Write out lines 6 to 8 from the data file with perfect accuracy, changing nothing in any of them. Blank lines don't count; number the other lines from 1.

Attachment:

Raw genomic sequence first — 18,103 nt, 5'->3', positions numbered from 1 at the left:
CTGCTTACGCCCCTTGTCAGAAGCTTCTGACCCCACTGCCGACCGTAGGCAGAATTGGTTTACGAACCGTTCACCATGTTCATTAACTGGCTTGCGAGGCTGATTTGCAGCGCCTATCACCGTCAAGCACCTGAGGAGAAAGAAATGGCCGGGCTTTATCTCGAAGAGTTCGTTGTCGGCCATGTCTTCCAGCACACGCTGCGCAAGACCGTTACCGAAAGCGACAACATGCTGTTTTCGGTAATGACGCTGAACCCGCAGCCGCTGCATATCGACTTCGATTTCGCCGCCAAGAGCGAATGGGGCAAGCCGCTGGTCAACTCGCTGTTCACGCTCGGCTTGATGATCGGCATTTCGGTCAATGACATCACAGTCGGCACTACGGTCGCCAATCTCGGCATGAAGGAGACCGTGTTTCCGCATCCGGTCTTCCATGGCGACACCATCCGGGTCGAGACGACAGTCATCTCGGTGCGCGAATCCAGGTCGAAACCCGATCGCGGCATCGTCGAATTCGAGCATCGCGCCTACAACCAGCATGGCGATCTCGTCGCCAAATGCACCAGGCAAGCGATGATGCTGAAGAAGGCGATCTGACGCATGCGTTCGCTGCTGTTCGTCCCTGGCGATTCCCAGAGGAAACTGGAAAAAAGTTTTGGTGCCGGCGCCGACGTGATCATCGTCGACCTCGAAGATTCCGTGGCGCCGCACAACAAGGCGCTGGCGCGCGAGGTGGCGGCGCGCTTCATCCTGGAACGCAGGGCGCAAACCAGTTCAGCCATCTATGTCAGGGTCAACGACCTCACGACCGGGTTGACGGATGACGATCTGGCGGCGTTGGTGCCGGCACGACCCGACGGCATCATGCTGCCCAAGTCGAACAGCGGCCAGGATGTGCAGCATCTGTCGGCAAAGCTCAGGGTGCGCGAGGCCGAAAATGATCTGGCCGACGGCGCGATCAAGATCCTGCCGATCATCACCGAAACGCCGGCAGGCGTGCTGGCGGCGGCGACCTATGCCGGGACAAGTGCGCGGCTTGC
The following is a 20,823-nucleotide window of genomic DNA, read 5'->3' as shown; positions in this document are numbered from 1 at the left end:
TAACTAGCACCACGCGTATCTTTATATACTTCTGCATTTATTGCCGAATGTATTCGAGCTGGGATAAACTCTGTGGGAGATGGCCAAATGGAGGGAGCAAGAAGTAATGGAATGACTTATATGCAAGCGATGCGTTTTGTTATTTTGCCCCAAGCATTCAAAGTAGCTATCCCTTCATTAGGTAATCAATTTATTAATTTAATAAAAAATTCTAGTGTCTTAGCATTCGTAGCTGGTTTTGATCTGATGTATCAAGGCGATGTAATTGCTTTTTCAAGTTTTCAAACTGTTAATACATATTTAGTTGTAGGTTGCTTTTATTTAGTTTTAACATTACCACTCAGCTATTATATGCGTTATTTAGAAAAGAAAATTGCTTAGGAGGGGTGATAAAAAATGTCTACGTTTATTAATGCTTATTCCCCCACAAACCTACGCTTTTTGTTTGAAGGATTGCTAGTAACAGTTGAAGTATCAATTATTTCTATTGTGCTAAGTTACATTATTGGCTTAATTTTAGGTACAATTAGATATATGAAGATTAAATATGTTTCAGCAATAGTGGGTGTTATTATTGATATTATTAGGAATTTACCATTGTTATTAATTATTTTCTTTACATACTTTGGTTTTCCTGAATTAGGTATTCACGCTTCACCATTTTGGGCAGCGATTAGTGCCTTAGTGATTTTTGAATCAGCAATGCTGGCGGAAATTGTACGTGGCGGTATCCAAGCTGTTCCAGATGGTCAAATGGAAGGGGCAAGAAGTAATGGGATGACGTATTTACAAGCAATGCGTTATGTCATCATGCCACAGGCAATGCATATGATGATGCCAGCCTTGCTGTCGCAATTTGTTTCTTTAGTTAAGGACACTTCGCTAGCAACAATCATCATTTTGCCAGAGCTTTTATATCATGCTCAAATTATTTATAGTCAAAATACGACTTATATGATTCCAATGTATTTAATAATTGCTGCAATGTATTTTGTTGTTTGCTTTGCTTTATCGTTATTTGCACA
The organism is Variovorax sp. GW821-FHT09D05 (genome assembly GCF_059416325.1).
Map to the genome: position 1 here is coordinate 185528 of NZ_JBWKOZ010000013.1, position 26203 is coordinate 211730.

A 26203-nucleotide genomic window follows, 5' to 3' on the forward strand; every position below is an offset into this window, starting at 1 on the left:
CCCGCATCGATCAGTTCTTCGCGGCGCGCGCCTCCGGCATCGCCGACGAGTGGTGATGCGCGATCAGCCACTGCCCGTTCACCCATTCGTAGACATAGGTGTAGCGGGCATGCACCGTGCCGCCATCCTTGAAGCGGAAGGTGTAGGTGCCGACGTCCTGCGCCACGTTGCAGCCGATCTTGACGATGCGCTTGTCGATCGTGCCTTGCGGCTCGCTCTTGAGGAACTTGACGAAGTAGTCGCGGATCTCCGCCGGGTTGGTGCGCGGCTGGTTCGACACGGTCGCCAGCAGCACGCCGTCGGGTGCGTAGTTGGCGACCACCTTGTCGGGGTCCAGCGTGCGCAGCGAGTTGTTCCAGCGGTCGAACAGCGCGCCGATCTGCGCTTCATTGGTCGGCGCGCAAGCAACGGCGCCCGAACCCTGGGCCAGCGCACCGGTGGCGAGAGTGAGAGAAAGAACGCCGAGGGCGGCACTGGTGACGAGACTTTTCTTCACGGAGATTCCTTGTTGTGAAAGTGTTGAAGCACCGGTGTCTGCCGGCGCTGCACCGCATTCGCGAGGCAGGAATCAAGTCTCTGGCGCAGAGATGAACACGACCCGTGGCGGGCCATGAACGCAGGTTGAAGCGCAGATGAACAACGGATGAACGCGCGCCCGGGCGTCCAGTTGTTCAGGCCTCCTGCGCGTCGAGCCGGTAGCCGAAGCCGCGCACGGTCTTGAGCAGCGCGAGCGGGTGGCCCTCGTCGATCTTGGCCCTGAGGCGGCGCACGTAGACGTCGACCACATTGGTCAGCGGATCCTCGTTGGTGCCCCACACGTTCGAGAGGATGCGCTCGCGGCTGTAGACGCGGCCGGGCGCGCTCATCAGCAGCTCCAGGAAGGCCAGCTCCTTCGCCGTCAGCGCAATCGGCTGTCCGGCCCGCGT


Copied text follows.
Map to the genome: position 1 here is coordinate 185528 of NZ_JBWKOZ010000013.1, position 26203 is coordinate 211730.

A 26203-nucleotide genomic window follows, 5' to 3' on the forward strand; every position below is an offset into this window, starting at 1 on the left:
CCCGCATCGATCAGTTCTTCGCGGCGCGCGCCTCCGGCATCGCCGACGAGTGGTGATGCGCGATCAGCCACTGCCCGTTCACCCATTCGTAGACATAGGTGTAGCGGGCATGCACCGTGCCGCCATCCTTGAAGCGGAAGGTGTAGGTGCCGACGTCCTGCGCCACGTTGCAGCCGATCTTGACGATGCGCTTGTCGATCGTGCCTTGCGGCTCGCTCTTGAGGAACTTGACGAAGTAGTCGCGGATCTCCGCCGGGTTGGTGCGCGGCTGGTTCGACACGGTCGCCAGCAGCACGCCGTCGGGTGCGTAGTTGGCGACCACCTTGTCGGGGTCCAGCGTGCGCAGCGAGTTGTTCCAGCGGTCGAACAGCGCGCCGATCTGCGCTTCATTGGTCGGCGCGCAAGCAACGGCGCCCGAACCCTGGGCCAGCGCACCGGTGGCGAGAGTGAGAGAAAGAACGCCGAGGGCGGCACTGGTGACGAGACTTTTCTTCACGGAGATTCCTTGTTGTGAAAGTGTTGAAGCACCGGTGTCTGCCGGCGCTGCACCGCATTCGCGAGGCAGGAATCAAGTCTCTGGCGCAGAGATGAACACGACCCGTGGCGGGCCATGAACGCAGGTTGAAGCGCAGATGAACAACGGATGAACGCGCGCCCGGGCGTCCAGTTGTTCAGGCCTCCTGCGCGTCGAGCCGGTAGCCGAAGCCGCGCACGGTCTTGAGCAGCGCGAGCGGGTGGCCCTCGTCGATCTTGGCCCTGAGGCGGCGCACGTAGACGTCGACCACATTGGTCAGCGGATCCTCGTTGGTGCCCCACACGTTCGAGAGGATGCGCTCGCGGCTGTAGACGCGGCCGGGCGCGCTCATCAGCAGCTCCAGGAAGGCCAGCTCCTTCGCCGTCAGCGCAATCGGCTGTCCGGCCCGCGT